The Azov base, in the semi-industrial outskirts of Kyiv, was in an abandoned Soviet factory compound. Inside the main building, a yellow flag with Azov’s notorious Wolfsangel symbol in the center hung from the rafters. In two places, there were Black Sun clocks on the walls; such sun wheels, or Sonnenrads, also found on the floor of Heinrich Himmler’s castle in Germany, are widely used by contemporary adherents of Nazi ideology to signal their Aryan supremacist beliefs. Azov apologists say that they are merely indigenous Ukrainian symbols that must be understood in an Eastern European context. In any case, the sun wheels, backlit by blue neon, certainly lent the Azov base a neo-Nazi aesthetic. There were soldiers in full battle gear walking around, looking as squared-away and intimidating as any in Ukraine, and two women who worked as secretaries. The ground floor was full of new recruits, exclusively young white men, speaking Ukrainian and Russian.

A recruit to the Azov Battalion with a tattoo on his scalp depicting a Kalashnikov and the word “Misanthropic,” in Kyiv, Ukraine, on Aug. 14, 2015.

Photo: Sergei Supinsky/AFP via Getty Images

Since Azov formed about eight years ago, it has attracted relentless controversy for its quasi-fascist ideology, unapologetically espoused by Biletsky, and alleged abuses against the few minority groups that exist in Ukraine, including the Roma. There is plenty of photographic evidence of Azov fighters displaying Nazi symbols on the battlefield (often with the intent to troll Russia). Azov has tried to clean up its image in recent years and present itself as depoliticized, and it is now an official component of the Ukrainian military, not an independent militia. But it has far more autonomy than any other regiment of the army. It presents itself as an elite corps and has attained an extraordinary degree of prestige and admiration in the eyes of ordinary Ukrainians for its stalwart defense of Mariupol, its home base, which finally fell to the Russians on May 20, following a dramatic, three-month-long siege. Although many hundreds of Azov soldiers were taken prisoner, many more young Ukrainian men have signed up to replace them.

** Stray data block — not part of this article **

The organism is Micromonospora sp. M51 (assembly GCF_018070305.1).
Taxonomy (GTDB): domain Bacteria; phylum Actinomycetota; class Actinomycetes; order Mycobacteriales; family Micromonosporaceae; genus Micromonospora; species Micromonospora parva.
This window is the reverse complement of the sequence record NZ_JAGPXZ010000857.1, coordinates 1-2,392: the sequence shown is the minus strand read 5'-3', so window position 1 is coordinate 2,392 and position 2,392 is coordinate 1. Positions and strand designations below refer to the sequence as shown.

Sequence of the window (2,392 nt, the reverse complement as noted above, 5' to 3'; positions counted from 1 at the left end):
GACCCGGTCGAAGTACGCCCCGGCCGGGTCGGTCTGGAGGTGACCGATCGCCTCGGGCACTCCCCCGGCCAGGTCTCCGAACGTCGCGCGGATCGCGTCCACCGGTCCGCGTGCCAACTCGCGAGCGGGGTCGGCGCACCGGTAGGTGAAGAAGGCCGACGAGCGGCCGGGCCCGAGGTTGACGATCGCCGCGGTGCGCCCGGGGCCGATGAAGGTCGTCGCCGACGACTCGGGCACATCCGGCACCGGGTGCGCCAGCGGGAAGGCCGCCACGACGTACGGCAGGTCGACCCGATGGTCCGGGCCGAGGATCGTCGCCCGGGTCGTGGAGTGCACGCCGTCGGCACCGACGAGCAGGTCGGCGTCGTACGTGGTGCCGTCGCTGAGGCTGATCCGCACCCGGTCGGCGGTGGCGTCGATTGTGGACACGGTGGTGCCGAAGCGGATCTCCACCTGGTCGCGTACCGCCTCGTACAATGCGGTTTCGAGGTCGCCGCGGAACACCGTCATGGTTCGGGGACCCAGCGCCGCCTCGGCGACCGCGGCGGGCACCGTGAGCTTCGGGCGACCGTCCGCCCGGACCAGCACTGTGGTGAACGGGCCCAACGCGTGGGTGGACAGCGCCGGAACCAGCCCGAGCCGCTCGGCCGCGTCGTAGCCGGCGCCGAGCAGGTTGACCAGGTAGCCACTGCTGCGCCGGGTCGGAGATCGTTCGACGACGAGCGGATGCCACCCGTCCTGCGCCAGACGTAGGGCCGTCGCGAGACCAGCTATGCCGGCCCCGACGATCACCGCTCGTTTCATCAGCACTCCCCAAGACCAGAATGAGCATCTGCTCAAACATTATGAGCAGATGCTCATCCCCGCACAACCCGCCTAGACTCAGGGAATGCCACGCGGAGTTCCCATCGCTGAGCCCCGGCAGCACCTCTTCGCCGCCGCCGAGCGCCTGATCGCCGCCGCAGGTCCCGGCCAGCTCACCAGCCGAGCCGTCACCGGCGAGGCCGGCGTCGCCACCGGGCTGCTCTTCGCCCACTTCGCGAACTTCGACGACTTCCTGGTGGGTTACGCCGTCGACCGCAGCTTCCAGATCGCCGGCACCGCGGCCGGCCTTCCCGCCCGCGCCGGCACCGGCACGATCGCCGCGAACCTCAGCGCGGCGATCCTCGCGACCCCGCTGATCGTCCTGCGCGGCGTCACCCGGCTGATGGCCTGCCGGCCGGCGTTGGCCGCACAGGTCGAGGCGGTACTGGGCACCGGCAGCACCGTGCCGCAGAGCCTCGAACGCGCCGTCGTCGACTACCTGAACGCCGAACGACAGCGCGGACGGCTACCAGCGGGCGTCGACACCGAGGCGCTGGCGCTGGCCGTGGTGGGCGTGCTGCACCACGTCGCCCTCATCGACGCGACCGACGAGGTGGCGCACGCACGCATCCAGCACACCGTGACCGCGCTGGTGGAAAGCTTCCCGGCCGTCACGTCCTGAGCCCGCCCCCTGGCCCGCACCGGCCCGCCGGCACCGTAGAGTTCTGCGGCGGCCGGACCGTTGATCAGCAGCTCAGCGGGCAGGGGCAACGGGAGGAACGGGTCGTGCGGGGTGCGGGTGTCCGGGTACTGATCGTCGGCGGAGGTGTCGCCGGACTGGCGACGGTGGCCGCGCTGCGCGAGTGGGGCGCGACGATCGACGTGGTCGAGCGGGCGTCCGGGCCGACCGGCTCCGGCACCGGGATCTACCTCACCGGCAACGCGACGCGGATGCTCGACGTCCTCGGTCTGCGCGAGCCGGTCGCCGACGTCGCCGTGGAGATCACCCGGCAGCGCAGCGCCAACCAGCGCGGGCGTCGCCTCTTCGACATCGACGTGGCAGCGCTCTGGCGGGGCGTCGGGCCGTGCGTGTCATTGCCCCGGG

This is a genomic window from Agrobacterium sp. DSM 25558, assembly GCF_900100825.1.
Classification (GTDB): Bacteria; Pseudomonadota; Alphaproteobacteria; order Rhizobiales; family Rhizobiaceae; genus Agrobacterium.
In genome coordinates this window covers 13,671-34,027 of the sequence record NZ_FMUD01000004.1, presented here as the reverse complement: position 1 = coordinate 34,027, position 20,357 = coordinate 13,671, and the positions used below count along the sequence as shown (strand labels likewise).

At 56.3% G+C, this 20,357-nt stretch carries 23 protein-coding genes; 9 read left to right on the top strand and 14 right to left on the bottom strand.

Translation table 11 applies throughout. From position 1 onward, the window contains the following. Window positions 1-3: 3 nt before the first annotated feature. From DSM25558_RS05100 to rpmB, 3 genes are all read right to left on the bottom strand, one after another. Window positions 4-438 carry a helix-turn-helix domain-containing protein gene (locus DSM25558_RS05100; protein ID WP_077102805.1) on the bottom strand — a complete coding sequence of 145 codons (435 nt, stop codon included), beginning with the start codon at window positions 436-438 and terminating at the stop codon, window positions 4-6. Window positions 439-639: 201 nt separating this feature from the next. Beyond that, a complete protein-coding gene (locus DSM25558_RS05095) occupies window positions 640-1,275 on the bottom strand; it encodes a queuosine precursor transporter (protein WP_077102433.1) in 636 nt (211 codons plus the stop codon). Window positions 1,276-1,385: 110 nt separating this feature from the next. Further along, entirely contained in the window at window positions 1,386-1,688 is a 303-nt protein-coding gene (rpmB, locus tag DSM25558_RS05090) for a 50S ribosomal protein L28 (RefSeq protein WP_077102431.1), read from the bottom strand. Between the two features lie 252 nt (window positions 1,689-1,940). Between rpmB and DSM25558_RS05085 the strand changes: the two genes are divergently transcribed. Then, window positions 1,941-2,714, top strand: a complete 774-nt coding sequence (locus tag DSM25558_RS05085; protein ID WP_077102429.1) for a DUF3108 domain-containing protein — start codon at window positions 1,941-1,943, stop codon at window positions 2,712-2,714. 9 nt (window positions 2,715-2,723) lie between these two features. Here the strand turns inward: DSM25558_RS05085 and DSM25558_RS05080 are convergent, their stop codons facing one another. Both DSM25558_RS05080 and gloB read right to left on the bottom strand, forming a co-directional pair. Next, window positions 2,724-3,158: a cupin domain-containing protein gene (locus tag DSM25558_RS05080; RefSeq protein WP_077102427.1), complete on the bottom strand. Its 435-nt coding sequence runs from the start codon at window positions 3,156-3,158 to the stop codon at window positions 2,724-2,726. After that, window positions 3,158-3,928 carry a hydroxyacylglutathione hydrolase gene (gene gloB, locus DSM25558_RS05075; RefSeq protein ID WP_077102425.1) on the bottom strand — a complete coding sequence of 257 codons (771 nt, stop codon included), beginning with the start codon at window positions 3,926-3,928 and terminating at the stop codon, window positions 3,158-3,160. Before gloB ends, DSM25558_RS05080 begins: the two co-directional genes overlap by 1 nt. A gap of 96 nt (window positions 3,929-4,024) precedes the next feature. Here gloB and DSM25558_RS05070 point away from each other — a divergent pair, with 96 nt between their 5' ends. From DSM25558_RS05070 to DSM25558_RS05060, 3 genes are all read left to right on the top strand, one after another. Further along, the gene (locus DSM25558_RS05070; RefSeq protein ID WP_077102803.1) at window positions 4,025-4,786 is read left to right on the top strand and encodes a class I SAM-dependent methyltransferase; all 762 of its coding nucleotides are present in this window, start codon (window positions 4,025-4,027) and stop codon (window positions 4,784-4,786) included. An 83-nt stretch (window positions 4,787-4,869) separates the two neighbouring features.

“Azov is growing,” Maksym Zhorin, the commander of an Azov special operations unit in Kyiv, told me in April. “Our emphasis is on the future.” He added, “It might sound weird, but the actions of the Russian federation have been beneficial for us.”

As I noted in a recent piece for Harper’s, when I left the base, I saw a small group of men hanging around outside the gate, and guessed from their appearance (paramilitary attire, neck tattoos, ball caps) that they were foreign volunteers. With several Azov soldiers standing next to my translator and me as we waited for a taxi, I didn’t think it wise to approach them, but I overheard them speaking English. The one phrase I caught distinctly, over the idling engine of an armored vehicle, was “foreign legion.” Also, who knows who was responsible for it, but “WHITE POWER” was spray-painted on the kiosk right in front of us, alongside the driveway — in English, no less.